UPDATE 1-Emaar Q1 net profit rises 44 pct, beats forecast
* Emaar Q1 net profit 606 mln dirhams vs 421 mln dirhams
* Q1 revenue 1.8 billion dirhams
* Revenue from malls and hospitality grew 25 percent
By Praveen Menon
DUBAI, April 28 (Reuters) - Dubai's Emaar Properties reported a 44 percent rise in first-quarter profit on Saturday, beating analysts' forecasts, as the developer shifted away from the battered property market and booked gains in its retail and hospitality operations.
The builder of the world's tallest tower made a profit of 606 million dirhams ($165 million), compared to 421 million dirhams during the same period last year, it said in an emailed statement.
Analysts polled by Reuters had forecast an average profit for the quarter of 496.75 million dirhams.
Revenue was 1.8 billion dirhams, with malls and retail businesses contributing 651 million dirhams and hospitality contributing 403 million dirhams, the company said in its statement. Revenues from the firm's malls and hospitality segments grew 25 per cent compared to the same period in 2011.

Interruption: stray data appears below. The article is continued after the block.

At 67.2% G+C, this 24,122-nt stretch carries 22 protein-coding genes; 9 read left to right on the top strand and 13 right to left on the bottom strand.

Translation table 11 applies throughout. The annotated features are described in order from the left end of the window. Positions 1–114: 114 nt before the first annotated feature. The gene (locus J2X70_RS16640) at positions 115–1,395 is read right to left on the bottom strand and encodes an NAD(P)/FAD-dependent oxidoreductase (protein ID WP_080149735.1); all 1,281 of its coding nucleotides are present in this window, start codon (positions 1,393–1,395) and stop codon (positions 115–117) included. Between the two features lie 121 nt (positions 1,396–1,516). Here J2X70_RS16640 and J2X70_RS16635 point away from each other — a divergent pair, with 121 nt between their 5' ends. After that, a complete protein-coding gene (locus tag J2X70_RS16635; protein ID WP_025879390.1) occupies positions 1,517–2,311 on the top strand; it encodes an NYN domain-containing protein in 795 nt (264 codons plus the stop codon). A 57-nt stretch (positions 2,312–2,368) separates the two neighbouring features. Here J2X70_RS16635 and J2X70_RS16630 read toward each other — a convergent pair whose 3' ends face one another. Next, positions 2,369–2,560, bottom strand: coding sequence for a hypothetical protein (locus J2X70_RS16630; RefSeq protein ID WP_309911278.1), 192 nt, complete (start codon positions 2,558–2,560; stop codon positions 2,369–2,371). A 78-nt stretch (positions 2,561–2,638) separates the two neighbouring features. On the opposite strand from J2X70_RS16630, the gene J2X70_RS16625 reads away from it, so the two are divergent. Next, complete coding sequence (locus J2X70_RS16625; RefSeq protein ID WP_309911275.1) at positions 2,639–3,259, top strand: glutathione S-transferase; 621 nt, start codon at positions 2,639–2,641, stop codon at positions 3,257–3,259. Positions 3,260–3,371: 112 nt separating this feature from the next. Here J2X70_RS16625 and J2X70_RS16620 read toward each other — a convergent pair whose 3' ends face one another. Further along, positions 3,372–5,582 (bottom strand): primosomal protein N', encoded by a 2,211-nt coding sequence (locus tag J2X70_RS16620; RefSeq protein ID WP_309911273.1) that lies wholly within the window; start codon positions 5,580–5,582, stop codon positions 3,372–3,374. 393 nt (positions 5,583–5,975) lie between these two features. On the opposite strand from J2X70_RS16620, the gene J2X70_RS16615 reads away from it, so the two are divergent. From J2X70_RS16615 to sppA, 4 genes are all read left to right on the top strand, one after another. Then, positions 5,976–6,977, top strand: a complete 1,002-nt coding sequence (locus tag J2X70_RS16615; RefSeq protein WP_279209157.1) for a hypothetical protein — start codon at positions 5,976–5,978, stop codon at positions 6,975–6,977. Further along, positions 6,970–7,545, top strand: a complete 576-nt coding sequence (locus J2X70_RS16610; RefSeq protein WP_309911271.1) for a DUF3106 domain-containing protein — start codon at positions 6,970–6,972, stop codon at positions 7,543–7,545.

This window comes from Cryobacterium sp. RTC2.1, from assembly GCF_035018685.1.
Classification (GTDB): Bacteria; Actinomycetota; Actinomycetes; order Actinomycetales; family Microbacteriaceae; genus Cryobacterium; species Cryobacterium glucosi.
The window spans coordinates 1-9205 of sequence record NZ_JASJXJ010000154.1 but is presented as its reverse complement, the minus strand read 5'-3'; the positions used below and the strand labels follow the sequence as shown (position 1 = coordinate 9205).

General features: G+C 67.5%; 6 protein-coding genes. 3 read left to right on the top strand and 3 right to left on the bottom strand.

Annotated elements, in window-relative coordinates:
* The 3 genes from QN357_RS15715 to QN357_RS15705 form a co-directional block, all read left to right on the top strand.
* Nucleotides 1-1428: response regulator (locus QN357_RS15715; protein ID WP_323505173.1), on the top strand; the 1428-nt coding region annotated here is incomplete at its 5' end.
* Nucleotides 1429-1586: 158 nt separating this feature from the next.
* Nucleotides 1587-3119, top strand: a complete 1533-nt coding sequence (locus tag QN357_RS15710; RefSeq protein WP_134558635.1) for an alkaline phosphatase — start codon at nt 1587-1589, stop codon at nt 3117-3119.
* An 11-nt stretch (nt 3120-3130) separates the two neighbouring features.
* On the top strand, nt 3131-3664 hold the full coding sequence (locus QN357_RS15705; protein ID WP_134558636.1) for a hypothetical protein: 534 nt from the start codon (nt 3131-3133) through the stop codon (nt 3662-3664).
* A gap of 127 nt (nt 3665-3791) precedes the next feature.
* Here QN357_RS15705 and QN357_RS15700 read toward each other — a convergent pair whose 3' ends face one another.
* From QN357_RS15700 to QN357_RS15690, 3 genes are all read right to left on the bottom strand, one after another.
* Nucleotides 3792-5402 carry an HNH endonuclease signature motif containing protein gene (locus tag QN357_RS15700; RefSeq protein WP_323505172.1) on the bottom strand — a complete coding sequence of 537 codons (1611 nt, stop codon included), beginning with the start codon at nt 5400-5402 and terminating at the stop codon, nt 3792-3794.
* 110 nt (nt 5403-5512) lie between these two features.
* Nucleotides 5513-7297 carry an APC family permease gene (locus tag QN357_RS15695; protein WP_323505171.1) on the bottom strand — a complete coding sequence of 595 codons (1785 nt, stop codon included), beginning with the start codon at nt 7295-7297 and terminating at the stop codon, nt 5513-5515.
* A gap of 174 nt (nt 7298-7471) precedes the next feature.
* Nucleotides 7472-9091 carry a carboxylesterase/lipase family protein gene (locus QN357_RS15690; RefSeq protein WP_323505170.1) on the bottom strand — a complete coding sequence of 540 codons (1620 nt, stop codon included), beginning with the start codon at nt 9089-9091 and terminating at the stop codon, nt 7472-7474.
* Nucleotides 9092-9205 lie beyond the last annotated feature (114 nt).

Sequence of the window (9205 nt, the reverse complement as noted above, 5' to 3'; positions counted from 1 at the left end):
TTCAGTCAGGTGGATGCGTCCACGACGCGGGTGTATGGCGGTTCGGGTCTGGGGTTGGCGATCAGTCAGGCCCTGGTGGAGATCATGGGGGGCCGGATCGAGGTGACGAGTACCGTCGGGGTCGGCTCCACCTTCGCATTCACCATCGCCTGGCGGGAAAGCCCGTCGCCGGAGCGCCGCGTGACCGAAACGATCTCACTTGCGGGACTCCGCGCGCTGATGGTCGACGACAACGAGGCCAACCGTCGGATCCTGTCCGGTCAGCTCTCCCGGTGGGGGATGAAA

Emaar, which saw sales of apartments plunge 85 percent last year, is gradually shifting its focus from the bleak Dubai property market towards the more profitable hospitality and retail sectors.
Dubai's largest developer by market value sold 158 residential units during the period, of which 117 were in Dubai and 41 units in the international markets.
New unit sales in Dubai exceeded 620 million dirhams in the quarter, the company said.
House prices in Dubai have tumbled about 60 percent from a 2008 peak and no turnaround is expected this year, with supply continuing to outstrip demand.
Emaar's 2011 earnings report showed it was owed 595 million dirhams by troubled mortgage affiliate Amlak, in which it has a 48 percent stake. Emaar claimed the amount was fully recoverable.
The federal government cut Amlak's debt burden by $1.1 billion, in a renewed effort to revive the lender, whose stock has been halted since 2008. ($1 = 3.6730 UAE dirhams) (Additional reporting by Rania El Gamal; Editing by Catherine Evans)
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